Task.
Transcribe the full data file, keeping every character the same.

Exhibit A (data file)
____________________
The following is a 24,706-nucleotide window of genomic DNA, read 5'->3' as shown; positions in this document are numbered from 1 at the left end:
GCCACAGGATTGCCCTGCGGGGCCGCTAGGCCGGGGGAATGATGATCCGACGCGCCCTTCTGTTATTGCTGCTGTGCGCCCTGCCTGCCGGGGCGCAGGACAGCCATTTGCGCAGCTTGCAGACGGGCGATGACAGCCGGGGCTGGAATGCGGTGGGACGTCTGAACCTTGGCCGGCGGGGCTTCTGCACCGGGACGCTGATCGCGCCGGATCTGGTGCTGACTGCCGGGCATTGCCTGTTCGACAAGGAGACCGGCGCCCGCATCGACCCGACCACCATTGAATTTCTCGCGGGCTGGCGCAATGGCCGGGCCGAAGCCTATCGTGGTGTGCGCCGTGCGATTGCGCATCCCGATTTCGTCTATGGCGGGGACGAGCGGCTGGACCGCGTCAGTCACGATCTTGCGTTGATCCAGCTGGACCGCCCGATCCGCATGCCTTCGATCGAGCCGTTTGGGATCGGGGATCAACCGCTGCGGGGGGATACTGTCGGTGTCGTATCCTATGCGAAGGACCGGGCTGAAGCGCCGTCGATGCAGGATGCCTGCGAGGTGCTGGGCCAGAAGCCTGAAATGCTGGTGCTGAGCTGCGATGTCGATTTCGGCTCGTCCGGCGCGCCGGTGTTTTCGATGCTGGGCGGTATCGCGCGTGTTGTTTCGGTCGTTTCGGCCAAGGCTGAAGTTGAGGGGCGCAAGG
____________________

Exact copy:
The following is a 24,706-nucleotide window of genomic DNA, read 5'->3' as shown; positions in this document are numbered from 1 at the left end:
GCCACAGGATTGCCCTGCGGGGCCGCTAGGCCGGGGGAATGATGATCCGACGCGCCCTTCTGTTATTGCTGCTGTGCGCCCTGCCTGCCGGGGCGCAGGACAGCCATTTGCGCAGCTTGCAGACGGGCGATGACAGCCGGGGCTGGAATGCGGTGGGACGTCTGAACCTTGGCCGGCGGGGCTTCTGCACCGGGACGCTGATCGCGCCGGATCTGGTGCTGACTGCCGGGCATTGCCTGTTCGACAAGGAGACCGGCGCCCGCATCGACCCGACCACCATTGAATTTCTCGCGGGCTGGCGCAATGGCCGGGCCGAAGCCTATCGTGGTGTGCGCCGTGCGATTGCGCATCCCGATTTCGTCTATGGCGGGGACGAGCGGCTGGACCGCGTCAGTCACGATCTTGCGTTGATCCAGCTGGACCGCCCGATCCGCATGCCTTCGATCGAGCCGTTTGGGATCGGGGATCAACCGCTGCGGGGGGATACTGTCGGTGTCGTATCCTATGCGAAGGACCGGGCTGAAGCGCCGTCGATGCAGGATGCCTGCGAGGTGCTGGGCCAGAAGCCTGAAATGCTGGTGCTGAGCTGCGATGTCGATTTCGGCTCGTCCGGCGCGCCGGTGTTTTCGATGCTGGGCGGTATCGCGCGTGTTGTTTCGGTCGTTTCGGCCAAGGCTGAAGTTGAGGGGCGCAAGG